If what the USGA tells us is true and the U.S. Open is the ultimate test to identify the best in the game, then hitting the ball long off the tee must not be that important. And bombing tee shots 300-plus yards could be more of a detriment than an asset when it comes to being the best you can be.
Just look at the numbers. None of the top finishers in this year’s Open were among the game’s longest hitters. In fact, the top 30 leaders in driving distance were nowhere to be found on Sunday.
Bubba Watson, the No.1 long-ball hitter, didn’t make the cut and said Olympic Club was "too hard" for him. Jamie Lovemark (No.2 in driving distance with an average tour tee shot of 309.1 yards) wasn’t even in the field at Olympic, while the tour’s third-longest bomber, Robert Garrigus, shot 72-77 and spent the weekend at home.
Of all the players who average more than 300 yards off the tee, only Jason Day made the cut. Long-ball aficionados like Gary Woodland, Jhonattan Vegas, Ryan Palmer and J.B. Holmes didn’t make the top 70 and ties after two days, or they missed qualifying for the field all together.
Dustin Johnson (top-10 in driving distance with an average tee shot of 303.7 yards) went home early, while Zach Johnson (154th in diving distance with an average tee shot of 280.4 yards) played the weekend and had a respectable 71 on Sunday.
Woodland, who averages 300.4 yards on his drives, was 11-over for the first two days in San Francisco, while David Toms, who hits it 275 and is ranked 173rd in driving distance, and Jason Dufner, who is 63rd in driving distance, just squeezing past the 290 mark, finished tied for fourth.
Of those who were in contention late into the back nine on Sunday, Webb Simpson ranks 112th in driving distance with an average tee shot of 285.8 yards, while Graeme McDowell sits at 145th in the bomber ranking. McDowell’s average poke is 281.9 – not short by amateur standards, but nowhere close to the towering tee shots that have come to exemplify the modern game.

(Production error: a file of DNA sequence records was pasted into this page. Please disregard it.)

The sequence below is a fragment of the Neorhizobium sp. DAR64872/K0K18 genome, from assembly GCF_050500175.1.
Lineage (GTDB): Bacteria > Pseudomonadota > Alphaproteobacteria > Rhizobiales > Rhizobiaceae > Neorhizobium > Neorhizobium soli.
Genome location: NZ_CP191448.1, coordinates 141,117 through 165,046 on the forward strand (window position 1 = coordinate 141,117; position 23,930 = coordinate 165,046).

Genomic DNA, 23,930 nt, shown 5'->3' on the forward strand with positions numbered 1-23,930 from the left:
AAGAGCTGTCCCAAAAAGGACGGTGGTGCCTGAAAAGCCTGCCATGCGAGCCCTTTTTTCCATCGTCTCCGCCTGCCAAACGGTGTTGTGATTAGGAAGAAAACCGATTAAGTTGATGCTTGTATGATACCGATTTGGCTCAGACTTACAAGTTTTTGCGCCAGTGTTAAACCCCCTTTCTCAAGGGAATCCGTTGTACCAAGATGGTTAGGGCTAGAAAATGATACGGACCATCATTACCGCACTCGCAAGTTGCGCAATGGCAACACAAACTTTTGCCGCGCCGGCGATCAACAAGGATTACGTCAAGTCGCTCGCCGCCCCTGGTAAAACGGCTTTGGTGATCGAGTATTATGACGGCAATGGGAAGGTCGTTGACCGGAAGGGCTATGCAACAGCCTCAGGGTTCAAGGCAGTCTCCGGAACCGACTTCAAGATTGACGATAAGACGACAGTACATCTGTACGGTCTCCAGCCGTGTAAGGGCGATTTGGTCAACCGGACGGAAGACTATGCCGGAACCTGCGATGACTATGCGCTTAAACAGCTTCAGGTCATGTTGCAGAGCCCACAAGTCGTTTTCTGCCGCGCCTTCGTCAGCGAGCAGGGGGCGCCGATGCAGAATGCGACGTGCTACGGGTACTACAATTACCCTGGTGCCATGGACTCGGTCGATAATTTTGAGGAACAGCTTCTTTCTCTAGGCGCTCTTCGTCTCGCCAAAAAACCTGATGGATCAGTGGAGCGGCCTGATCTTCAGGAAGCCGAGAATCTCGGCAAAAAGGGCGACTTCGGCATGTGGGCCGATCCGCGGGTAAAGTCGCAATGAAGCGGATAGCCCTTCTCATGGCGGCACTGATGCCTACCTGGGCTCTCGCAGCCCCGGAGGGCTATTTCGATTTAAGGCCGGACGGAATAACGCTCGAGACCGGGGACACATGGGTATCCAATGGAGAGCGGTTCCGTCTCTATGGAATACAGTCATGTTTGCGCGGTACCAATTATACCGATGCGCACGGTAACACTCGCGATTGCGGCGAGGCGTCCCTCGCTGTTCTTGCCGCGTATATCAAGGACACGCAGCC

Then there is Jim Furyk, the man who controlled his own destiny until the final three holes on Sunday. Furyk averages 277.7 yards per drive, a number that puts him 165th among his long-hitting peers.
"I go from spot to spot," Furyk said of his approach, not just to playing Olympic Club, but to the game in general. Granted it was a hooked tee shot that killed Furyk, but that had nothing to do with length. He was hitting a hybrid off the tee at the par-five 16th when he made his worst swing of the week.
Of course there will be those who argue that statistics are misleading – many players hit less than driver off the tee in an attempt to keep the ball in play while others take a more aggressive approach – and the U.S. Open is a unique animal, unlike any other golf tournament in the world and, thus, an outlier when it comes to statistical lessons that can be learned.
But that doesn’t explain the fact that Jason Dufner leads the FedEx Cup race with tee shots that no one on tour would call long. Zach Johnson, Matt Kutchar, Webb Simpson and Hunter Mahan are also near the top of the FedEx standings, and none of them are in the top 50 in driving distance. Of the top 10 contenders in the FedEx Cup, only Tiger Woods, Bubba Watson, and Rory McIlroy are on the first page of the driving-distance stat sheet.
If those facts don’t make the point clearly enough, look at the last two winners of the FedEx Cup. Bill Haas is the 83rd longest hitter on tour, while Furyk, who won in 2010, at his long-hitting best never cracked the top 100.
"The game has been sold as a distance game with the idea that the farther you hit it the better you’ll play," said PGA National Teacher of the Year, Mike Malaska. "That’s just not the case. You don’t have to hit it that far. Distance, in and of itself, does not make you a better player, even though hitting driver a long way is what the average amateur wants to learn to do."
The most important statistics, and the ones most amateurs never examine, are how close you hit it to the hole, and how well you putt once you get there. Tour leaders in sticking approach shots close are Dufner, Steve Stricker, Furyk, and Kutchar. Three of those four – Kutchar, Dufner, and Furyk – are in the top four in scoring average.
Granted there is no sex and sizzle to hitting 8-irons inside 20 feet, or making all your three footers, and there are certainly no club companies telling you to hit it shorter and straighter. But numbers don’t lie: especially those numbers you have to put in the little boxes on your scorecard.
"I have played in U.S. Opens, and I’ve played in a lot of corporate outings," Malaska said. "And with the corporate guys, I often play an entire round where I never hit any club longer than a 7-iron. When I do that, I always shoot somewhere between 73 and 80."
His point is the simplest one in the game:
"Never hitting it more than 150 yards and always being in the fairway is lot more important than trying to hit it 300 yards and being in the trees," Malaska said.
That is true whether you are playing your home course with buddies on Saturday, or teeing off in the final group on Sunday in the U.S. Open. The numbers prove it, even if we find it hard to accept.